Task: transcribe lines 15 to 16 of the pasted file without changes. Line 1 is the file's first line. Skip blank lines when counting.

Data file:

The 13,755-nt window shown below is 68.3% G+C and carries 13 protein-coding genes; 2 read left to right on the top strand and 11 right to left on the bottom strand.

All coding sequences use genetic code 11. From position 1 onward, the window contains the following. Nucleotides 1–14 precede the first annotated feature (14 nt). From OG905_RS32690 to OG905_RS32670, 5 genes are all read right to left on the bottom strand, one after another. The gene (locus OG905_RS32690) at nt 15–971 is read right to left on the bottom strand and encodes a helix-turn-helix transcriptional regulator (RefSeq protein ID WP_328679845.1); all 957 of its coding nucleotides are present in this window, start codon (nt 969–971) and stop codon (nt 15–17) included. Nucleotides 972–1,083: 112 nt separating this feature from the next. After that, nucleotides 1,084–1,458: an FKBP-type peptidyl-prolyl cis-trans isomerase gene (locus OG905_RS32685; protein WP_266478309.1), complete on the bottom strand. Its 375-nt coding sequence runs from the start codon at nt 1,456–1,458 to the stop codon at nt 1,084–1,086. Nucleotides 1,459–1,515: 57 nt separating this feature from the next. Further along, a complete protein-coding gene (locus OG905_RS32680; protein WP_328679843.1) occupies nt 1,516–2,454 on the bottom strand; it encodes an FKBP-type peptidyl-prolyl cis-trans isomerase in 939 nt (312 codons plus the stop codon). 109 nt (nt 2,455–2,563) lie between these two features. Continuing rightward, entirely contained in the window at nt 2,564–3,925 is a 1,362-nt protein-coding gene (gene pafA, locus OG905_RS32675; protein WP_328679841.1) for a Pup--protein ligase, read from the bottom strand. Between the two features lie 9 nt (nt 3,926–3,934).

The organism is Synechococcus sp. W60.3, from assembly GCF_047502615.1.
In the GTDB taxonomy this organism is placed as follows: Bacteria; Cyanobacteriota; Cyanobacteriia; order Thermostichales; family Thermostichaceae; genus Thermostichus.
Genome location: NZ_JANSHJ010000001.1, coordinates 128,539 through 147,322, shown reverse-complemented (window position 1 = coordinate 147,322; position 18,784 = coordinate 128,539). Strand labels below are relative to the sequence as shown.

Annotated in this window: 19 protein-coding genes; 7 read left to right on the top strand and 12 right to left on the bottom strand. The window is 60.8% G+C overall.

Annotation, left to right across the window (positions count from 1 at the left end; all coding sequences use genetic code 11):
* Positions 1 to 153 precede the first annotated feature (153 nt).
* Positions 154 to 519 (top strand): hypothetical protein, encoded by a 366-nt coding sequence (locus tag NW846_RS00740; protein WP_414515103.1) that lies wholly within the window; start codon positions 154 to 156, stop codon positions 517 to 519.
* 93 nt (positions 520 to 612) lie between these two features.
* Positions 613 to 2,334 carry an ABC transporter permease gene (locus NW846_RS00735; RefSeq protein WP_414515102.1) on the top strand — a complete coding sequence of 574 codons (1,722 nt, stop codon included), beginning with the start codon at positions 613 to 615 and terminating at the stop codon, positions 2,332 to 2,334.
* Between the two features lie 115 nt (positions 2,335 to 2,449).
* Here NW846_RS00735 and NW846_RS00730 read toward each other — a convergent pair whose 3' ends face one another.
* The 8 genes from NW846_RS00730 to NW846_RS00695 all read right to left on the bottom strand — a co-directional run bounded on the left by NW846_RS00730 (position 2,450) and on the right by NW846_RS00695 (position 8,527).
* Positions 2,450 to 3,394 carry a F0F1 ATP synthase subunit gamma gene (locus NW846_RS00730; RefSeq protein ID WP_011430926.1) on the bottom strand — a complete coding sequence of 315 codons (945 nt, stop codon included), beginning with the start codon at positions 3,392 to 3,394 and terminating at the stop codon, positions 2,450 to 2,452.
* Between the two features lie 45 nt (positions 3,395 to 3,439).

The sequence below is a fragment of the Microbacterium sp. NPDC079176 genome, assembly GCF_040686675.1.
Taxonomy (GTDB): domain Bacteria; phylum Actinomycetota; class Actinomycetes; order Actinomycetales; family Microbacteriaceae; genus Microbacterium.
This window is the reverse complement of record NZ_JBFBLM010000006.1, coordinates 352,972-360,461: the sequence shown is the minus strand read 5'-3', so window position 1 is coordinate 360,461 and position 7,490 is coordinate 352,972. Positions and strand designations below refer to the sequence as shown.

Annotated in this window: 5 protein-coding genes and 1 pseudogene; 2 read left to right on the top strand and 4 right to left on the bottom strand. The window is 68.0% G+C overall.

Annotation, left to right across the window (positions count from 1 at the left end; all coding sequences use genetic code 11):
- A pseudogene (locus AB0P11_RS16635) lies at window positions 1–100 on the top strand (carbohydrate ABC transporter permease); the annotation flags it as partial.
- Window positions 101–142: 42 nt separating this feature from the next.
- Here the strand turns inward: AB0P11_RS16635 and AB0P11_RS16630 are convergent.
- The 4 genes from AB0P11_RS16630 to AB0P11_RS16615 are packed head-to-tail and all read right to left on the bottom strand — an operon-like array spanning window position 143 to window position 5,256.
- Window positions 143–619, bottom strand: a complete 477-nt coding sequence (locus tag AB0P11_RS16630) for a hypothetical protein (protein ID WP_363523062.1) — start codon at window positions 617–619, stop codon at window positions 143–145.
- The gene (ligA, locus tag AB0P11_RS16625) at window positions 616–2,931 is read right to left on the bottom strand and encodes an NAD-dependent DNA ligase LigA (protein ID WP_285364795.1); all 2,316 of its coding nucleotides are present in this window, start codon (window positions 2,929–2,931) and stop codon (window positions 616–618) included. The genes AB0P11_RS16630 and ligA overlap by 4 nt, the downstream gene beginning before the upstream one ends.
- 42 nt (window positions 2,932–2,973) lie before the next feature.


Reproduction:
* Positions 2,450 to 3,394 carry a F0F1 ATP synthase subunit gamma gene (locus NW846_RS00730; RefSeq protein ID WP_011430926.1) on the bottom strand — a complete coding sequence of 315 codons (945 nt, stop codon included), beginning with the start codon at positions 3,392 to 3,394 and terminating at the stop codon, positions 2,450 to 2,452.
* Between the two features lie 45 nt (positions 3,395 to 3,439).